Born to a wealthy family in Drohobycz, Poland, Bruno Schulz studied architecture at the Lvov Polytechnic. Both a writer and an artist, in the 1920s he began working on the illustrations for The Booke of Idolatry, depicting a world of desire and temptation. His work remained largely overlooked until he gained recognition following the publication in 1933 of his novel Cinnamon Shops, titled in English The House of Crocodiles. This was followed three years later by the novel Sanatorium under the Sign of the Hourglass. He assisted his fiancée with a translation into Polish of Kafka’s The Trial, and in 1938, he was awarded the Polish Academy of Literature's prestigious Golden Laurel award. During WWII he and the other Jews of Drohobycz were forced into a ghetto and almost the entire community was eventually exterminated at the Belzec concentration camp. While initially protected by a German officer who admired his work, Schulz was shot in the street by another German office in 1942.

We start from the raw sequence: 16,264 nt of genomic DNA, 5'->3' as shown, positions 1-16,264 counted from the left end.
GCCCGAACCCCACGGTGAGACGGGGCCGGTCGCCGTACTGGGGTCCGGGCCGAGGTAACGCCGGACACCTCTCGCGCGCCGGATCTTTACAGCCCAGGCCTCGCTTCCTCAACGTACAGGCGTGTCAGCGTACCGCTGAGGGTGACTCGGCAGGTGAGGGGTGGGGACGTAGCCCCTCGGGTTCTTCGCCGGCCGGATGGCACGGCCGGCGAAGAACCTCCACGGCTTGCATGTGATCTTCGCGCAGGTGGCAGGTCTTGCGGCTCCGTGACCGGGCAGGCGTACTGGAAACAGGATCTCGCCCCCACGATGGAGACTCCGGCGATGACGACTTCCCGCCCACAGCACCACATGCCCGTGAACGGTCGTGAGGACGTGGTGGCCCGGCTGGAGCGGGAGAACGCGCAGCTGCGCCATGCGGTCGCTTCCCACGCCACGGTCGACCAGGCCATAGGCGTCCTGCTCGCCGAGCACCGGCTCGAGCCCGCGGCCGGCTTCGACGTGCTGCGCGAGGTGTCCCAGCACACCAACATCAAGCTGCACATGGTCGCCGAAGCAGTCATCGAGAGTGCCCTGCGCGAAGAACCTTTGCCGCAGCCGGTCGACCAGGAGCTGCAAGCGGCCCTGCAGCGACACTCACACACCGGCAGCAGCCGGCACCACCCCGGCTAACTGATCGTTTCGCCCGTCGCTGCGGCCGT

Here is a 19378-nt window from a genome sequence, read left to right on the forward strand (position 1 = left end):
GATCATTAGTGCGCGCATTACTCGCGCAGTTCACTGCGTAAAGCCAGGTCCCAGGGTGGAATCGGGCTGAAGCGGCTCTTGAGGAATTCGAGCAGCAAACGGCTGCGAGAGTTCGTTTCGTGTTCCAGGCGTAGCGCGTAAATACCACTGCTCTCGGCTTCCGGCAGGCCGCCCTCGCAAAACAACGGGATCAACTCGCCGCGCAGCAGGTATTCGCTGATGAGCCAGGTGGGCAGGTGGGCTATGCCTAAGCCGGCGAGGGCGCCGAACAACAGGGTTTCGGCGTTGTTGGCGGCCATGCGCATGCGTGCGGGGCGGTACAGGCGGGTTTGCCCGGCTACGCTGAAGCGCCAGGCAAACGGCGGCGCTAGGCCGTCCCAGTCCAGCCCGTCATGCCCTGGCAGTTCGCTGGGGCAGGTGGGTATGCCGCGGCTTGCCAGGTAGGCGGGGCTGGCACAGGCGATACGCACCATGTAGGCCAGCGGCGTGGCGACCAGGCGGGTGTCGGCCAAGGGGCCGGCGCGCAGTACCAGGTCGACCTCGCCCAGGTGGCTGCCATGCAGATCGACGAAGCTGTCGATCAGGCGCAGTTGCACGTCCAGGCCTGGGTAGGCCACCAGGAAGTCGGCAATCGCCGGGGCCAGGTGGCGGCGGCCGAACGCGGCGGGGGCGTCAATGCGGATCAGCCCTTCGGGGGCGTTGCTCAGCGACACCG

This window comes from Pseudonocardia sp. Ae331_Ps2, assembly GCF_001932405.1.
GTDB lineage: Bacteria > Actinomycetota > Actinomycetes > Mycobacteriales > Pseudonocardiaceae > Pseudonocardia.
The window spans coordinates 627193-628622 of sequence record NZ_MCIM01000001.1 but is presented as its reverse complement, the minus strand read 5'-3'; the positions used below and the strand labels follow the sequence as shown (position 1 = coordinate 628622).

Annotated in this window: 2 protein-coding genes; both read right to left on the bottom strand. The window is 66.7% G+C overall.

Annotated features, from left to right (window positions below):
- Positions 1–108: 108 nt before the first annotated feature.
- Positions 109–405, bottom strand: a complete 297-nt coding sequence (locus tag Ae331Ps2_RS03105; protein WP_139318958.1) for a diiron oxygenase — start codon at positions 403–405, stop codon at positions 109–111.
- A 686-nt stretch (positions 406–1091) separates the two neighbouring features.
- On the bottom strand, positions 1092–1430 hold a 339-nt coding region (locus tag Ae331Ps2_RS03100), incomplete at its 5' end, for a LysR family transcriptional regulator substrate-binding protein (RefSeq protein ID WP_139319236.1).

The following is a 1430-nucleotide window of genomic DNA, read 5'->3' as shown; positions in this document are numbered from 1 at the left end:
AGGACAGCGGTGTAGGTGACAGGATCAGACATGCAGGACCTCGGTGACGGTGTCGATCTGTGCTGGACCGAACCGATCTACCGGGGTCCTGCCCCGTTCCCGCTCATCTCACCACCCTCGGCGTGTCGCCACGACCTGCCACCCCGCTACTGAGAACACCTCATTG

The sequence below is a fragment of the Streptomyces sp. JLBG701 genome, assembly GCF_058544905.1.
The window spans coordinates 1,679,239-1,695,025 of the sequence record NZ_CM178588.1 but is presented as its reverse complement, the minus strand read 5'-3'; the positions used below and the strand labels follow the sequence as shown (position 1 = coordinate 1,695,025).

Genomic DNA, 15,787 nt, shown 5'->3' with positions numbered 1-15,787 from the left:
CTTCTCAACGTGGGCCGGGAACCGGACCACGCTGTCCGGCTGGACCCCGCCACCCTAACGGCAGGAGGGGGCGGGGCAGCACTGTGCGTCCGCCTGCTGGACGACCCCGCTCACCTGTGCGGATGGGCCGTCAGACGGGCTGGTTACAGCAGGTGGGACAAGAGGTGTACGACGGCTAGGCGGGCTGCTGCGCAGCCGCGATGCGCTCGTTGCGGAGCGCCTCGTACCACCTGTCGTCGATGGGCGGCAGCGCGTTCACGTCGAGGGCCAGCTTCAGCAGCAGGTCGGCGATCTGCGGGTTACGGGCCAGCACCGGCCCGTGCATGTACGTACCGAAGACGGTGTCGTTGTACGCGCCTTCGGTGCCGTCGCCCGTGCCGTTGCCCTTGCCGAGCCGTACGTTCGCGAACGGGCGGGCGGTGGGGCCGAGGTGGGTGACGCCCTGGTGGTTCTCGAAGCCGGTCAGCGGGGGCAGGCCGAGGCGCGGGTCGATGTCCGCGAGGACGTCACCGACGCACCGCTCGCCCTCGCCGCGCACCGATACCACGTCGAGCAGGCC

In the 1970’s his work was rediscovered through a series of exhibitions in France and in Belgium. Schulz is now considered one of the giants of 20th Century Polish literature and art.
A Retro Racing Watch for the Modern Man
First Look: A Nearly Impossible Collection of the Most Legendary Wines
10 Dazzling Jewels from the Bourbon Parma Family Collection
First Look: Relive the 1990s Through the Collection of Damien Hirst’s Legendary Manager
Market-leading Contemporary Art Sales in Asia
Please call 1-800-555-5555 to order a print catalog for this sale.
L'inscription pour l'enchère en ligne est fermé pour cette vente . Voulez-vous regarder la vente en direct?Visionner La Vente En Temps Réel